CCSO Preliminary Cybersecurity Framework and ISO 27001

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CCSO Preliminary Cybersecurity Framework and ISO 27001

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CCSO Preliminary Cybersecurity Framework and ISO 27001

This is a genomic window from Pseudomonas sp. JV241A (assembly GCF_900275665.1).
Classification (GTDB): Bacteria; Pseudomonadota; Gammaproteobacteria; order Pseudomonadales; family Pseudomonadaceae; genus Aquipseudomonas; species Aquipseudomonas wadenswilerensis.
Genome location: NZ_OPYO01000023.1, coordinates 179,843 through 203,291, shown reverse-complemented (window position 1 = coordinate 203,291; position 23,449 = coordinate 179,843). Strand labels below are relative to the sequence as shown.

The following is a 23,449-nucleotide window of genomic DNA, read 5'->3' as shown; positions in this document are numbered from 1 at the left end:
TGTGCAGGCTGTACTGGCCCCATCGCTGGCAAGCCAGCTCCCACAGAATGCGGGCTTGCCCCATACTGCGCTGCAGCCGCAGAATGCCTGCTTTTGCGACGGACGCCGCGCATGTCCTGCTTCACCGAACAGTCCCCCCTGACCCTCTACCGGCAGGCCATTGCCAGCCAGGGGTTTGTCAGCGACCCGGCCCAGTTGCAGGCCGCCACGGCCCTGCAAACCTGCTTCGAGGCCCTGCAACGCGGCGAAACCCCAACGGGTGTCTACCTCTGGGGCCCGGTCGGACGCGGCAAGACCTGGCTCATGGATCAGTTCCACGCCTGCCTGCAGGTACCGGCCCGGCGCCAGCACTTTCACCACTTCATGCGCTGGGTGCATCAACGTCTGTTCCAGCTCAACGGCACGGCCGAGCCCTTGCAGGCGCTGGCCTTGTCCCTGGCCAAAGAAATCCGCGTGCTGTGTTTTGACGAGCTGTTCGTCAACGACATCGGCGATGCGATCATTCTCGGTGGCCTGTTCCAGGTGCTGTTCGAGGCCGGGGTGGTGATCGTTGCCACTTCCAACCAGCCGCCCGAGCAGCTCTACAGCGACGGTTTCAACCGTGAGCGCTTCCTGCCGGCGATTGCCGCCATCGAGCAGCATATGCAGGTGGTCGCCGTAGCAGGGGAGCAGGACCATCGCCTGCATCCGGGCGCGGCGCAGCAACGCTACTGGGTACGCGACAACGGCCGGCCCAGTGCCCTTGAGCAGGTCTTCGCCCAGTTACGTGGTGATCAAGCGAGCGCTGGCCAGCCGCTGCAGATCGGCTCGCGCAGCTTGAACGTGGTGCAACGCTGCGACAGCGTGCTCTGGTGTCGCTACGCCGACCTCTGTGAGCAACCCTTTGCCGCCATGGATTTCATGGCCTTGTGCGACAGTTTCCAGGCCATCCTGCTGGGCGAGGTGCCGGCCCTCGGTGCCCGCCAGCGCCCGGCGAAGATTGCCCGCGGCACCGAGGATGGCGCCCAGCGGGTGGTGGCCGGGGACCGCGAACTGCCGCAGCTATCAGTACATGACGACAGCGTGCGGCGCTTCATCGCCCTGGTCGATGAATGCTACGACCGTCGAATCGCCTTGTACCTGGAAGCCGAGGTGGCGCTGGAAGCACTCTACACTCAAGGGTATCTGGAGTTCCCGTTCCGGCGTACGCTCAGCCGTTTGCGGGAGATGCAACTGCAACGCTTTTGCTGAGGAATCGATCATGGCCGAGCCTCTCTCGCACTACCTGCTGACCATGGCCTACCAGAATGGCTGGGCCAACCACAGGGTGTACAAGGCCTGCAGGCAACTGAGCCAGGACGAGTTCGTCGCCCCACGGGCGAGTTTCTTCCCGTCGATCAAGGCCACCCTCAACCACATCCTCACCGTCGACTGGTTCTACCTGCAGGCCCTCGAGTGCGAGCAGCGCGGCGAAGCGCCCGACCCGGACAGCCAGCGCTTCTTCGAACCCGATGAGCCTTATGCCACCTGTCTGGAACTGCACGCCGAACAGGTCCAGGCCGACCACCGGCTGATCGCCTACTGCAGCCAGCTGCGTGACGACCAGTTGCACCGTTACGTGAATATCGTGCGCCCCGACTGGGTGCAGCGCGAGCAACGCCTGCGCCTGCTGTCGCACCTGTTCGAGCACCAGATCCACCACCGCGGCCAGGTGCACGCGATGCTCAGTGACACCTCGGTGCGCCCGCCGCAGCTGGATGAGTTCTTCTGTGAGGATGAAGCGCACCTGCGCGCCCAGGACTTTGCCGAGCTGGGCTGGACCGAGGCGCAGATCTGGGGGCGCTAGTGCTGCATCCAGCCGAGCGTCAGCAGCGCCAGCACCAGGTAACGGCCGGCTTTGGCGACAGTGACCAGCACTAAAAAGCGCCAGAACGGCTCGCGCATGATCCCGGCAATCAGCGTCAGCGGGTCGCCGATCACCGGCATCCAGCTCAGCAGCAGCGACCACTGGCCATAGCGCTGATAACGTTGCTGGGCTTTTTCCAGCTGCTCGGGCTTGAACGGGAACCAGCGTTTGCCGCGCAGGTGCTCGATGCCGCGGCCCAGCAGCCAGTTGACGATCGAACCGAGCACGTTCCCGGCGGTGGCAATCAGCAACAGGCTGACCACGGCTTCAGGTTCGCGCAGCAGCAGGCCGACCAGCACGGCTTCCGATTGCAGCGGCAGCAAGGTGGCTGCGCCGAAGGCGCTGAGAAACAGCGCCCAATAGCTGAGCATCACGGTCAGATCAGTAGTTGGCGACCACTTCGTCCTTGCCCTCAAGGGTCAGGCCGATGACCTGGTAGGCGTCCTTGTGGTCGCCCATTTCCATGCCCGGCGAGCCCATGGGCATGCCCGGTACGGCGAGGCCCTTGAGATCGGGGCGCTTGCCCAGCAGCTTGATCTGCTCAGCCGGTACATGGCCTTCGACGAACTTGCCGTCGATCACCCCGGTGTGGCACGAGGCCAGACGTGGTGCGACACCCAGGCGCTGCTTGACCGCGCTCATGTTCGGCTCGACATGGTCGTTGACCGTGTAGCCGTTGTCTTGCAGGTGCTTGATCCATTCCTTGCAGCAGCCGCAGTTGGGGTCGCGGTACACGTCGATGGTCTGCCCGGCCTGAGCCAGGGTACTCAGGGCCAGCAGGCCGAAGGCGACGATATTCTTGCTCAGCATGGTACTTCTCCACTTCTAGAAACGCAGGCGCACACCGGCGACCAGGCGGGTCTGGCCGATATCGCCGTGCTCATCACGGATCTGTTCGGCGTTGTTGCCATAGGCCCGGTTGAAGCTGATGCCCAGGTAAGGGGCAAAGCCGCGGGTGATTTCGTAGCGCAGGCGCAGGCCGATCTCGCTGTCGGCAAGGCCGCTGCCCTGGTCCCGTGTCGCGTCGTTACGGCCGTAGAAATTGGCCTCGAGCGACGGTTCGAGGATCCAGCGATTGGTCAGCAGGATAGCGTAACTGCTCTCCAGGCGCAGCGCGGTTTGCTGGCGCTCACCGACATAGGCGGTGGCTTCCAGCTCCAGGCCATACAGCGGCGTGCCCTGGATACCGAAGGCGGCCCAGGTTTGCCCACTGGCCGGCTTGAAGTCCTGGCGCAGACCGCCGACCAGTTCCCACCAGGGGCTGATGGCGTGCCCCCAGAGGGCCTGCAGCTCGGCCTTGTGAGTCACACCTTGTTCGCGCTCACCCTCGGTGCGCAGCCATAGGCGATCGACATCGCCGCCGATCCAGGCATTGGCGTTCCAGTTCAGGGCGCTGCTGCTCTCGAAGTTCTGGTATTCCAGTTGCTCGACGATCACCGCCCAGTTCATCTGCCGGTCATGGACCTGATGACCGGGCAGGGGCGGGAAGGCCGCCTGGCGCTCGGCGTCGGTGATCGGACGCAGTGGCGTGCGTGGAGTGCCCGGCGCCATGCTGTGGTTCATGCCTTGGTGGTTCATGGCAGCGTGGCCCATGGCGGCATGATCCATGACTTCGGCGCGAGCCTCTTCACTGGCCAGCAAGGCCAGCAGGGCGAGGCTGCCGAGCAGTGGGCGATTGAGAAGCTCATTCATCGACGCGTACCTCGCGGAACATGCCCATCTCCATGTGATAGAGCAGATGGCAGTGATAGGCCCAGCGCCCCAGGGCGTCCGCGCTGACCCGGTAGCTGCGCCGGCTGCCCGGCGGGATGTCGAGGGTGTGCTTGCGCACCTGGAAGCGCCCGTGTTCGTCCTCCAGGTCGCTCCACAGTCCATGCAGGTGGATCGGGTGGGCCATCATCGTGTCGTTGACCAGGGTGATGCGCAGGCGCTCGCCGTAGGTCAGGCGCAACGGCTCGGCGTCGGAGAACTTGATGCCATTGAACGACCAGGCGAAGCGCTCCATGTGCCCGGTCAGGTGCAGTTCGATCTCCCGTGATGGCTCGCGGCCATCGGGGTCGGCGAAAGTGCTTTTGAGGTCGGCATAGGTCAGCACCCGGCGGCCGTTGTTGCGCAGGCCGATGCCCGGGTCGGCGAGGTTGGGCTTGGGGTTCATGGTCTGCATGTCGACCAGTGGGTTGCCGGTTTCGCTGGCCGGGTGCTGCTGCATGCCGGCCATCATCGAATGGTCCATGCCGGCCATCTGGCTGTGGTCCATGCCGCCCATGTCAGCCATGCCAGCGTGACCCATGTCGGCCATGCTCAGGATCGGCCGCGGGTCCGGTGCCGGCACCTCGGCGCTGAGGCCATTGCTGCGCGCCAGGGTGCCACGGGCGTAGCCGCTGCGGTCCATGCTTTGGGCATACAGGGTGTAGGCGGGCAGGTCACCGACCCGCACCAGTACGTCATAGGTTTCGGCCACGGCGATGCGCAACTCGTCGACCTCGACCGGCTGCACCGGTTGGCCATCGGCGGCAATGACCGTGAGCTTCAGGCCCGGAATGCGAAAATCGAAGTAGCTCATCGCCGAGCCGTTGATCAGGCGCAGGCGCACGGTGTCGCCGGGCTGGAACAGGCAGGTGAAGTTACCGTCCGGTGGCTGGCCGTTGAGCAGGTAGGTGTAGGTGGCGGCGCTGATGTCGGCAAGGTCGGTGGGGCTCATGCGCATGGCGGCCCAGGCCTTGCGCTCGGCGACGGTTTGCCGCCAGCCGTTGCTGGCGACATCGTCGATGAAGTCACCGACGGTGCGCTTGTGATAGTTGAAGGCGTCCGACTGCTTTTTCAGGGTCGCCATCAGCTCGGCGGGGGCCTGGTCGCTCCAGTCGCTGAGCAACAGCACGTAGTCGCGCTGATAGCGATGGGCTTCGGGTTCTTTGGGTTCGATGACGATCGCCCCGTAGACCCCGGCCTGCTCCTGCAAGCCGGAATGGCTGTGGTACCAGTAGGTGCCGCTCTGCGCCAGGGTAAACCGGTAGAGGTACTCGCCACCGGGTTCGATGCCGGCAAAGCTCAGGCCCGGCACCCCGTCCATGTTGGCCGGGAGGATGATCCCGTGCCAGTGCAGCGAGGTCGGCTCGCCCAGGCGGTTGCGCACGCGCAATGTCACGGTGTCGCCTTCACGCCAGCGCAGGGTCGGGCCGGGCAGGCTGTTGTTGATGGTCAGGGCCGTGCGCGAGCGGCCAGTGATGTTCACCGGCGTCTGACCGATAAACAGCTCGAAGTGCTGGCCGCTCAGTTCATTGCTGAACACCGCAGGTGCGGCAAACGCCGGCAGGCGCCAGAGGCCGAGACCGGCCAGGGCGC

1. 1. Recently the United States Government published a document titled “Preliminary CyberSecurity Framework”. I have reviewed the document and mapped it to ISO/IEC 27001:2013 ISMS to demonstrate how easily this internationally accepted standard can be used to establish a Cyber Security Program. ISO 27001 comprises 261 controls points and in comparison exceeds the “Preliminary CyberSecurity Framework” by introducing missing basic security controls that should be part of any initial Cyber Security Program. This information has been shared freely by Mark E.S. Bernard. If you find it useful please acknowledge this contribution. If you would like additional information or assistance with the customization and implementation of a balanced risk management process for your security program then please contact Mark @ 604-349-6557 or mesbernard@gmail.com IDENTIFY (ID)  Asset Management (AM): The personnel, devices, systems, and facilities that enable the organization to achieve business purposes are identified and managed consistent with their relative importance to business objectives and the organization’s risk strategy. ISO/IEC 27001:2013 clause A.8 Assets Management.  Business Environment (BE): The organization’s mission, objectives, stakeholders, and activities are understood and prioritized, and inform cybersecurity roles, responsibilities, and risk decisions. ISO/IEC 27001:2013 clause 4. Context of the Organization and clause 5. Leadership.  Governance (GV): The policies, procedures, and processes to manage and monitor the organization’s regulatory, legal, risk, environmental, and operational requirements are understood and inform the management of cybersecurity risk. ISO/IEC 27001:2013 clause A.5 Information Security Policies.  Risk Assessment (RA): The organization understands the cybersecurity risk to organizational operations (including mission, functions, image, or reputation), organizational assets, and individuals. ISO/IEC 27001:2013 clauses 8.2 Risk Assessment, 8.3 Risk Treatment, ISO/IEC 31000 Risk Management.  Risk Management Strategy (RM): The organization’s priorities, constraints, risk tolerances, and assumptions are established and used to support operational risk decisions. ISO/IEC 27001:2013 clauses 6.2 Planning, ISO/IEC 31000 Risk Management. PROTECT (PR)  Access Control (AC): Access to information resources and associated facilities are limited to authorized users, processes or devices (including other information systems), and to authorized activities and transactions. ISO/IEC 27001:2013 clause A.9. Access Control.